Bullying, a popular topic among education reformers, has been empowered by the traditional government monopoly system, where a bullied student could not leave for a more welcoming environment at another school.  Allowing students and their families more choices and more control over their educations will enhance their well-being, reduce bullying, and give parents more incentive to become involved in their children’s educations.

School Choice Whistle-Stop Tour 2014 Preview

18 Jan

Tuesday’s top libertarian posts on the internet

31 Jul
1) ChillyDogg at

@tom6612 Just look at Detroit to see the real effects of going Galt and all the producers had to do was cross Eight Mile Road.

2) BruceMajorsDC at

Libertarianism is the doctrine that other people are not your property, because they each belong to him or herself. That’s why Mary Wollstonecraft and Frederick Douglas were libertarians.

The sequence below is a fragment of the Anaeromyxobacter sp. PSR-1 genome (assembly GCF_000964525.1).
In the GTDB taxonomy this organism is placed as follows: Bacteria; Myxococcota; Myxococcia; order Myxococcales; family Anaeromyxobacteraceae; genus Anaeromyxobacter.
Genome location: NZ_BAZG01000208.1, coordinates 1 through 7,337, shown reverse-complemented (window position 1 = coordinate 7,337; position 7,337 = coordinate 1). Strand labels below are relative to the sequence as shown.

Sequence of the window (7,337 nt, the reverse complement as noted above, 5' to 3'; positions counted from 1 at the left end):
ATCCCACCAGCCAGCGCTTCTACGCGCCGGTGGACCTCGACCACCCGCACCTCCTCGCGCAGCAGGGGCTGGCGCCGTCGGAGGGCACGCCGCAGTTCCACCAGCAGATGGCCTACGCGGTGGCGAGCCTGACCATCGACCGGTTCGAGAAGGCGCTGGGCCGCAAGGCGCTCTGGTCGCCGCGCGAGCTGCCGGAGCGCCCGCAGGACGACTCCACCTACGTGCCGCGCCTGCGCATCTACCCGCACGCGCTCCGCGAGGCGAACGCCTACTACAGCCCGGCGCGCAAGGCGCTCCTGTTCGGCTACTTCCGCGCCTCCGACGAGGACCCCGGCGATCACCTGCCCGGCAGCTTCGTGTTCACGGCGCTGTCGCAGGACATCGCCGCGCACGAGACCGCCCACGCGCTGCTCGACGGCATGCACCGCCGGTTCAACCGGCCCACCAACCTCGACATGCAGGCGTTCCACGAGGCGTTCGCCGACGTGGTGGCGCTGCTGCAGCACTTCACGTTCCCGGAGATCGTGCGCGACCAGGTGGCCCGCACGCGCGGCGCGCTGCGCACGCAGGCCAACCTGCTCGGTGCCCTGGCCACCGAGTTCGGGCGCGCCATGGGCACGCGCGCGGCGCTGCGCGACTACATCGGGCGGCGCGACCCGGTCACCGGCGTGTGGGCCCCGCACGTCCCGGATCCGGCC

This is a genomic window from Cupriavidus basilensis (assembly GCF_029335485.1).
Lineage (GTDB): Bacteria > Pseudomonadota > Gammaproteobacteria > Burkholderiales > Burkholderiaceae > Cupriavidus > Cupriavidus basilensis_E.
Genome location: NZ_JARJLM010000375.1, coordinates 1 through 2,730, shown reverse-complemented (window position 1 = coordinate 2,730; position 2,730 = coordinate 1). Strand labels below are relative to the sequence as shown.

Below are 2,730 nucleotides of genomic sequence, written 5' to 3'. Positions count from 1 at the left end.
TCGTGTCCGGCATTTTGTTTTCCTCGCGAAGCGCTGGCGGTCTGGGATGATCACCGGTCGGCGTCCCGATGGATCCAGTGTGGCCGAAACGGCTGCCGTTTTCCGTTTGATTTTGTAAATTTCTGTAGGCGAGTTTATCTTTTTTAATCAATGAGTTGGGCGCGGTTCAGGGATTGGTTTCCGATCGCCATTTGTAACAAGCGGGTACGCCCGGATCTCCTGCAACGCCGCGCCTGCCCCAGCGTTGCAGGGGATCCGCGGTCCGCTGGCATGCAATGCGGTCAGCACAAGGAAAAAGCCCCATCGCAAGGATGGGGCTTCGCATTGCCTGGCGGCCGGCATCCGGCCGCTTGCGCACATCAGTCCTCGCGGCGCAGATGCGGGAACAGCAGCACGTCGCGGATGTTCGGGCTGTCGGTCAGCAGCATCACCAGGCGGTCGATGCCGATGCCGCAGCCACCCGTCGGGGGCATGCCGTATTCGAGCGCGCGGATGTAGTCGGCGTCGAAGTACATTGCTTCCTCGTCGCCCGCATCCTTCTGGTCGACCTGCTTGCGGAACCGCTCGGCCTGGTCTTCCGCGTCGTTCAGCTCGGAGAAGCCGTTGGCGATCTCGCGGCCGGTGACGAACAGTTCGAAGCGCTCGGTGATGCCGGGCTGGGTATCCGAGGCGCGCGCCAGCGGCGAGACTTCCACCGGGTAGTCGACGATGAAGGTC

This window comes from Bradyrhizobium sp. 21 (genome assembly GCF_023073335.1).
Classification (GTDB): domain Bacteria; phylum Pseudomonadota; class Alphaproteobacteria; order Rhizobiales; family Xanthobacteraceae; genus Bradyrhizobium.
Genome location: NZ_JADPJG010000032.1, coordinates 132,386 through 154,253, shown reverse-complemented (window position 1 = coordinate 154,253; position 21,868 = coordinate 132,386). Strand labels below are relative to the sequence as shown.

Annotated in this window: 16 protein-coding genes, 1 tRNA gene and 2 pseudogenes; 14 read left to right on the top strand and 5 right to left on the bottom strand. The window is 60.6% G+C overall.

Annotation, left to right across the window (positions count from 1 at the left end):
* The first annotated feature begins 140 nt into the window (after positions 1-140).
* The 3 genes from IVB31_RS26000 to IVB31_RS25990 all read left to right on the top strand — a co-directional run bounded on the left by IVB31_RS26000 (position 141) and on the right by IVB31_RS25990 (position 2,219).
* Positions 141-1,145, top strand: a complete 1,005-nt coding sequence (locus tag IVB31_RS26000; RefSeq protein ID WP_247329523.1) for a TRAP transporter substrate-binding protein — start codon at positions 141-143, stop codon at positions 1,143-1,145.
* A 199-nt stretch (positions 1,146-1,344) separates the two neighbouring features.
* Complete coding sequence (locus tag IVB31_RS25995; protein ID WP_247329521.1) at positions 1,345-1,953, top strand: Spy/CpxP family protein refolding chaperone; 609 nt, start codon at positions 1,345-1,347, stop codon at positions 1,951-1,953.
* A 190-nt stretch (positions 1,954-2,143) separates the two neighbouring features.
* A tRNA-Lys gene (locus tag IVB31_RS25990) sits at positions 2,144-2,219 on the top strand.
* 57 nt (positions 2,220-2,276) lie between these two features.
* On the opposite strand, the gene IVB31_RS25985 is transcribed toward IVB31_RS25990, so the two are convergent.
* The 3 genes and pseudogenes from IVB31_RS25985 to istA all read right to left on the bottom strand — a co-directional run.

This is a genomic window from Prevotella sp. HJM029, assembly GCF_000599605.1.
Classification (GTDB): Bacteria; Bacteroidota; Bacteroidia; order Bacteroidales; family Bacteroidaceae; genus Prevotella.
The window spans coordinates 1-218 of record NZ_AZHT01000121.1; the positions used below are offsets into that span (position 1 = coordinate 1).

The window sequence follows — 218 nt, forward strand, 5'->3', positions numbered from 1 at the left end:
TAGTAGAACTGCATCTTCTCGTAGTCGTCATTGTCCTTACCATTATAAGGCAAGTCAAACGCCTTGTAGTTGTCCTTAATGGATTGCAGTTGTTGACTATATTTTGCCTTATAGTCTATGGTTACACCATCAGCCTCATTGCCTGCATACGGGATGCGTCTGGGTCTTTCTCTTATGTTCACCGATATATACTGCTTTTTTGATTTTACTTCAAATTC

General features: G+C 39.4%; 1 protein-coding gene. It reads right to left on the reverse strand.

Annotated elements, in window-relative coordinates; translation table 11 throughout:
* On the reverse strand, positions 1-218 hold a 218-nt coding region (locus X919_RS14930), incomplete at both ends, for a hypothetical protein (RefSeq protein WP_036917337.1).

The early slave trade was a violation of libertarianism, just as it is when you kidnap black children and sell them to educrat cartels to get the major source of financial support for Democratic candidates after bailed out banks. Killing native Americans was a violation of libertarianism just as your hero Obama killing Arab children with drones is.

3) Rand Paul on Facebook 

I want to bring home our tax dollars from Egypt, Pakistan, Libya and other countries that burn our flag. Tomorrow, the Senate will vote to do just that. Call your Senators and tell them to vote in favor of my amendment to stop sending illegal aid to Egypt.

4) John Ingram at

3 hours ago